Paul previous visit had been extremely painful and had caused him great distress. This visit is not recorded in Acts but it seemingly occurred during Paul’s three year ministry in Ephesus. During that visit Paul severely rebuked the church, but was insulted by an unnamed man. After that visit Paul wrote the Corinthians a letter with great anguish and many tears that was intended for the Corinthians good. That letter has evidently been lost. However, it was effective in bringing about the needed repentance and change. Verses 5-11 are the outcome of Paul’s earlier visit and the insult he received. Following Paul’s severe but tearful letter, the church condemned the behavior of the man who caused all of the trouble, and they disciplined him. He repented so now it was time to comfort and forgive him as Paul had already done. If we exercise forgiveness, as Paul did then the evil one will not outsmart us by making us either too lax over sin or too rigorous in punishing offenders. After the riots at Ephesus Paul went to the seaport of Troas. He was impatient to get news from Titus about the result of the severe but tearful letter, and he crossed over to Macedonia in northern Greece to find him. At 2:14 the story about finding Titus broke off and Paul went on to discuss his ministry as an apostle proclaiming the Good News. This lasts until 7:4.
Like captives in a Roman generals celebration March, Paul was in Christ’s triumphal procession, carrying the willing marks of servitude. Incense was scattered along the parade route of a victorious Roman general, and it was received in one of two ways. For the captives who were on their way to death in the arena it was a dreadful smell of doom and death. For the victors it was a life giving perfume. So it is with the lives of those who proclaim the Good News, which either leads to eternal life or seals the fate of the person who rejects it. Paul contrasts his service with that of his opponents. They preach for personal profit and adulterate the truth, like merchants in Paul’s day who offered shoddy goods, or innkeepers who watered down the wine. By contrast Paul preached with sincerity and with Christ’s authority. Paul’s denial of mercenary motives re-emerges in 11:1-12:21.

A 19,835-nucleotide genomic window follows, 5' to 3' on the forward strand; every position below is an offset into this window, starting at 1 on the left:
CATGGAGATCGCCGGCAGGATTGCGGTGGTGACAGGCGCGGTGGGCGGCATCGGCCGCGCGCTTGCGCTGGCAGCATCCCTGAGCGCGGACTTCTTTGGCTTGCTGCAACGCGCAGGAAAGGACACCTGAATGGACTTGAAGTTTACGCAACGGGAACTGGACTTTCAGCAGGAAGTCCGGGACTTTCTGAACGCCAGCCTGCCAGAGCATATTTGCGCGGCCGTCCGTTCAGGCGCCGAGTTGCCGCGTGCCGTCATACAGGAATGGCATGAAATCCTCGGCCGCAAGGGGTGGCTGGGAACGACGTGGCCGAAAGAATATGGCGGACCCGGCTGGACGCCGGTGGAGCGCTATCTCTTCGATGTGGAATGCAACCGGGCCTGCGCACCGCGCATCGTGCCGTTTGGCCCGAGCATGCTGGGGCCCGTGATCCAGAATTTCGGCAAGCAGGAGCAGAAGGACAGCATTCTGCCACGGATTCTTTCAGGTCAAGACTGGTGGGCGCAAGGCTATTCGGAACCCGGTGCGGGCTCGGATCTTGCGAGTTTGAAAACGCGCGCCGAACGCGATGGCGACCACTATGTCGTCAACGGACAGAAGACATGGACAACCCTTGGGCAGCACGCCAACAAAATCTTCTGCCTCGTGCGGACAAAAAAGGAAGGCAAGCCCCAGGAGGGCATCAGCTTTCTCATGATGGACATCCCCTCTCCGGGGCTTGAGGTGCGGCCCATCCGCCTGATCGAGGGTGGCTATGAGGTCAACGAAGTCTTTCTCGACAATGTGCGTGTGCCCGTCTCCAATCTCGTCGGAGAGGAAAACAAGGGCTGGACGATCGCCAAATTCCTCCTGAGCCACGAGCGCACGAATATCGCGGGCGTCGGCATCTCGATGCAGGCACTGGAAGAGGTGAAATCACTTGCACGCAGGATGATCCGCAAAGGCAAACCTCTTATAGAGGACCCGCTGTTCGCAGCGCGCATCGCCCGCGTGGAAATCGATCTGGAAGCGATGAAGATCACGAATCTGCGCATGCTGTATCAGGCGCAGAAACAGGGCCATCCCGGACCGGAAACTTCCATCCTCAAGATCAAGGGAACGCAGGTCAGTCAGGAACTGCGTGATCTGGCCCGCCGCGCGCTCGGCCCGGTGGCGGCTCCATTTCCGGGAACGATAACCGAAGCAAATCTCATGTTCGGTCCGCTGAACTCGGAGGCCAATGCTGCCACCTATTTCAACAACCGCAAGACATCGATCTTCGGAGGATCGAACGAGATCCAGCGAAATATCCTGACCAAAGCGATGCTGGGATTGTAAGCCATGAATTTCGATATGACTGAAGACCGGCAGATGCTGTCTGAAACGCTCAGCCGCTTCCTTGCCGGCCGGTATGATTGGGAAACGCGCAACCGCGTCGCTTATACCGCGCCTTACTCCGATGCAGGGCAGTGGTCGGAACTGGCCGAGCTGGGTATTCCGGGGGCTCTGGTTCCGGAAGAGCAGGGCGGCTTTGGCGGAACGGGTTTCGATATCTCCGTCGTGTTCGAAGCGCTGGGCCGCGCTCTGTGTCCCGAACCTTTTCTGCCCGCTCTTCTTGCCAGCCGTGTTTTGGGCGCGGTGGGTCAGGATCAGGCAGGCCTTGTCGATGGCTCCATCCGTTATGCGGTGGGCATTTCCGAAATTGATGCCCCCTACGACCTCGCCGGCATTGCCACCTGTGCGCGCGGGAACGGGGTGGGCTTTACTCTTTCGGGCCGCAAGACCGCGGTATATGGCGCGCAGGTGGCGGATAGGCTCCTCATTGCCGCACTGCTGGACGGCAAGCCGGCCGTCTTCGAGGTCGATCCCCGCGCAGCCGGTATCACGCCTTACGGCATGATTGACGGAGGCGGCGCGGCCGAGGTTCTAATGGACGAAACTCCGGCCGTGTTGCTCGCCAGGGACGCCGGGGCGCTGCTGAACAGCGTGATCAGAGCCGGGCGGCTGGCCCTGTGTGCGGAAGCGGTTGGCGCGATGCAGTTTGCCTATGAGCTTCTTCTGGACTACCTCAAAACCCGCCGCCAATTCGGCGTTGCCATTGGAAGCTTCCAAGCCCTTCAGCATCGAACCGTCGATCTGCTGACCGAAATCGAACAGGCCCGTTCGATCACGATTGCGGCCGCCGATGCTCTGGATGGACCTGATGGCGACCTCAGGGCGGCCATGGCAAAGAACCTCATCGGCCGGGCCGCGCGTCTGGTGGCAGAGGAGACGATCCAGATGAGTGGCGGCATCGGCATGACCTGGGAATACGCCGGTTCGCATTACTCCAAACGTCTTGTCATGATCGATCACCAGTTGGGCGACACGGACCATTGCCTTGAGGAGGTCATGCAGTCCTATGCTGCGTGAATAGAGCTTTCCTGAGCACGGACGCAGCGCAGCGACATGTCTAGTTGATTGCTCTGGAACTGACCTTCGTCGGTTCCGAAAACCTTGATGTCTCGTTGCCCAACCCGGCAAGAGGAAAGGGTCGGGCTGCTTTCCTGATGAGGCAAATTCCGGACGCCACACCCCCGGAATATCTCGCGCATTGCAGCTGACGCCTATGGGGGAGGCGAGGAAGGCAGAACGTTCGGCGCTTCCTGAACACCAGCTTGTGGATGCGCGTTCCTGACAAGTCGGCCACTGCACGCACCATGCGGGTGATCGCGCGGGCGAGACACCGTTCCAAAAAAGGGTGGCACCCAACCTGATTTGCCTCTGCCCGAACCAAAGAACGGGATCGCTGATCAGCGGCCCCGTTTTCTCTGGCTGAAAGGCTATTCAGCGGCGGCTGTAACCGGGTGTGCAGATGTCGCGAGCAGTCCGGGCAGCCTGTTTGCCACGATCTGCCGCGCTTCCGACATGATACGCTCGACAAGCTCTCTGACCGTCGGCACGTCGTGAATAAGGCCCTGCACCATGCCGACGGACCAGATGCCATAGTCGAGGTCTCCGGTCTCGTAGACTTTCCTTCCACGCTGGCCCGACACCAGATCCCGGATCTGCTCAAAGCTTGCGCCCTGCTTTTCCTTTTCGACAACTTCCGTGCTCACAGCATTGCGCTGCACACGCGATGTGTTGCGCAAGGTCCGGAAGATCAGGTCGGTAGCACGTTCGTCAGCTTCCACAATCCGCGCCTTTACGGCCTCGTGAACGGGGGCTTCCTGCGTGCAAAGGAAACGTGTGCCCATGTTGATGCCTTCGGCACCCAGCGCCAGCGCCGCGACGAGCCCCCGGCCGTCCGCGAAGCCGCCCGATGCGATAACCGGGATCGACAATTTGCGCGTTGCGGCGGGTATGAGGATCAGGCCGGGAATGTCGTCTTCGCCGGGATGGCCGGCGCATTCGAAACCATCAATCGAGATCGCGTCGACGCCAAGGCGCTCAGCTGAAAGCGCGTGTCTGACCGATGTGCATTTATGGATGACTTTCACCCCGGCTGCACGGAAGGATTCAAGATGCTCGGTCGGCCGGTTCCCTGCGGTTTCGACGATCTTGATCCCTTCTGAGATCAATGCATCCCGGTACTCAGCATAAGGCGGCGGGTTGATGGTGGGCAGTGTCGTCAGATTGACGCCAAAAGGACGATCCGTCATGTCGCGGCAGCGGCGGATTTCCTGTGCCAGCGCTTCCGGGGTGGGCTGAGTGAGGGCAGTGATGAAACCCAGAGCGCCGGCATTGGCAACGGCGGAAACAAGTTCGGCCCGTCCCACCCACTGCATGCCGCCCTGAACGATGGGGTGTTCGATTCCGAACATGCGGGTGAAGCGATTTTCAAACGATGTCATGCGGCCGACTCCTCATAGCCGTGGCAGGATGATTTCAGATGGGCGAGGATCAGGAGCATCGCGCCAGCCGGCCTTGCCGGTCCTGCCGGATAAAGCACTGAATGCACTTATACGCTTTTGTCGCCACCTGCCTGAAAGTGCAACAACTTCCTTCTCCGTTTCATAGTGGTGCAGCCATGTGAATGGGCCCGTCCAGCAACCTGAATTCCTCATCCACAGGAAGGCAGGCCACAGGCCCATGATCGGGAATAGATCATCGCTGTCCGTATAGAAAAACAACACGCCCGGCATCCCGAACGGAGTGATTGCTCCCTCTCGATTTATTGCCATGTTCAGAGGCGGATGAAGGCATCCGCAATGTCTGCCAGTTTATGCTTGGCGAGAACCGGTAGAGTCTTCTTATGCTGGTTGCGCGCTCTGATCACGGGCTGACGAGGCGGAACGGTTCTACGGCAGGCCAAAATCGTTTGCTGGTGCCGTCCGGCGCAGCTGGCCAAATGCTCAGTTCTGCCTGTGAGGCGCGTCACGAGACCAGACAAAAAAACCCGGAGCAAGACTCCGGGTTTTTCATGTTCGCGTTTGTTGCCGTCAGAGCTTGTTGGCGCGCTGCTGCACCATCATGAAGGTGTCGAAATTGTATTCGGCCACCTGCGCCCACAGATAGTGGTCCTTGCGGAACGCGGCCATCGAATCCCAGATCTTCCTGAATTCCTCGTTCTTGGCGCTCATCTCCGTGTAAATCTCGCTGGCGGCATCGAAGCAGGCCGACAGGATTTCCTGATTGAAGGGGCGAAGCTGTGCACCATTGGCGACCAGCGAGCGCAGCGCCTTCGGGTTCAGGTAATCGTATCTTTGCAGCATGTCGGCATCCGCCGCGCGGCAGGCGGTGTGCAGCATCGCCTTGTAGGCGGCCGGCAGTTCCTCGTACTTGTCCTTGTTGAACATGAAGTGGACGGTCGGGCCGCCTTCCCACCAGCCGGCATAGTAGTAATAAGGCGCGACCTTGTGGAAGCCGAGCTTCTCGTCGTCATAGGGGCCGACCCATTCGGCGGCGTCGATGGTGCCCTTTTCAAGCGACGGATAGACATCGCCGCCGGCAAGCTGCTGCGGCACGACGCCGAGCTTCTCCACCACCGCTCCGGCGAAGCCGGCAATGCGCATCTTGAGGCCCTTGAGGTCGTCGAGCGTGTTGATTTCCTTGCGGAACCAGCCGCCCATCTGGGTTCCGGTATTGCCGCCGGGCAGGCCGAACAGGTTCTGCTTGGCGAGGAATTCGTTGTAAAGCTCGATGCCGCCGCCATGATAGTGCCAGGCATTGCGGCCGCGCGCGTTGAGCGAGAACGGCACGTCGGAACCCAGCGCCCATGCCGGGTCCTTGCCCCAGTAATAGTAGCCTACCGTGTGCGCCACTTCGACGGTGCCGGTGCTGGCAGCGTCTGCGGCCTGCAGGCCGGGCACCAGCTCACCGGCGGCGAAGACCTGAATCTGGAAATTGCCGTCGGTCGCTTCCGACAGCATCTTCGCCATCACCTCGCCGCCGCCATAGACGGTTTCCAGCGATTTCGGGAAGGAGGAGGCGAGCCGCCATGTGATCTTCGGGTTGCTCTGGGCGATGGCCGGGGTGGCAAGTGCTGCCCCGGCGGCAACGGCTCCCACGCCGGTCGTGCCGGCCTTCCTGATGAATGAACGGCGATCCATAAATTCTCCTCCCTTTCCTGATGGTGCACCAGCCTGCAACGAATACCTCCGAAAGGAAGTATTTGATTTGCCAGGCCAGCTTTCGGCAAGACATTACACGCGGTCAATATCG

Paul’s ministry was validated by the lives of those who were changed by the Good News rather than by a letter of recommendation. Christ, the author of this transformation used Paul to lead believers to Him. The marks of genuineness are not in letters written with pen and ink on parchment, but the fruit of the Spirit in human lives and carved in human hearts. The old written covenant is the religion of Moses as interpreted by Jewish rabbis. It ends in death for adherents who see it as a way of salvation. The law is good but those who use it to gain merit fail. It leads either to pride or transgression but either way the law brings condemnation. The old covenant had its moments of glory, like when Moses’ face shown from his meeting with God. But the old way has been replaced by the new way, which is eternal. The old covenant represented by Moses’ veil, led to fear and did not remove spiritual blindness. But the believer who turns to the Lord had freedom in the Spirit. We receive something Moses never knew as we become more and more like Christ and reflect the glory of God. Divine glory in this present life leads to our being like Christ in the next life.
This new way or ministry shows us God’s mercy. Paul felt privileged to have the ministry of sharing the message of the Good News. Paul’s ministry was marked by honesty, unlike some other preachers. The Good News divides people into two categories. There are those who remain in darkness, and those who are enlightened by God. God’s action in bringing people to Himself is a movement from a realm governed by darkness to the light of God’s presence. But, the god of this world otherwise known as the prince of darkness, fights against the change that the Good News brings to people’s hearts and minds. Paul doesn’t go around preaching about himself. He preaches only that Jesus Christ is Lord. The message of the Good News is like a great treasure but it is housed in fragile clay jars. So a couple of thoughts here. In the ancient world treasures and valuables were often concealed in clay jars. These jars had very little to no value or beauty in and of themselves and they did not attract attention. Here they represent Paul’s human frailty and unworthiness. Paul may also mean that the fragile clay jars are our weak bodies. All of this to remind us yet again that we have no power within ourselves. All power we have comes from the Lord.